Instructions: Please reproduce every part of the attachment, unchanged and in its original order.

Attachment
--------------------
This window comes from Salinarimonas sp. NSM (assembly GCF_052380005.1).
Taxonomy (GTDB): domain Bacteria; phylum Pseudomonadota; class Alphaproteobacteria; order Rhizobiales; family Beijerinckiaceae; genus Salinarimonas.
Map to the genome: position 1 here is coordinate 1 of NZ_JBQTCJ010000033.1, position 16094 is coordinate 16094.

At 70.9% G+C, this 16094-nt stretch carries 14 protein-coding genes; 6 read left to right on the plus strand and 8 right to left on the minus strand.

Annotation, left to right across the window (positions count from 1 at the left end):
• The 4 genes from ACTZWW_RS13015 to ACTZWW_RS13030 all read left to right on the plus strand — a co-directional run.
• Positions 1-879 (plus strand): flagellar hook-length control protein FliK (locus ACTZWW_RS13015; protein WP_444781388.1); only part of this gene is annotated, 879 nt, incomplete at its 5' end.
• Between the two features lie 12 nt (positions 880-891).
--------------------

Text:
This window comes from Salinarimonas sp. NSM (assembly GCF_052380005.1).
Taxonomy (GTDB): domain Bacteria; phylum Pseudomonadota; class Alphaproteobacteria; order Rhizobiales; family Beijerinckiaceae; genus Salinarimonas.
Map to the genome: position 1 here is coordinate 1 of NZ_JBQTCJ010000033.1, position 16094 is coordinate 16094.

At 70.9% G+C, this 16094-nt stretch carries 14 protein-coding genes; 6 read left to right on the plus strand and 8 right to left on the minus strand.

Annotation, left to right across the window (positions count from 1 at the left end):
• The 4 genes from ACTZWW_RS13015 to ACTZWW_RS13030 all read left to right on the plus strand — a co-directional run.
• Positions 1-879 (plus strand): flagellar hook-length control protein FliK (locus ACTZWW_RS13015; protein WP_444781388.1); only part of this gene is annotated, 879 nt, incomplete at its 5' end.
• Between the two features lie 12 nt (positions 880-891).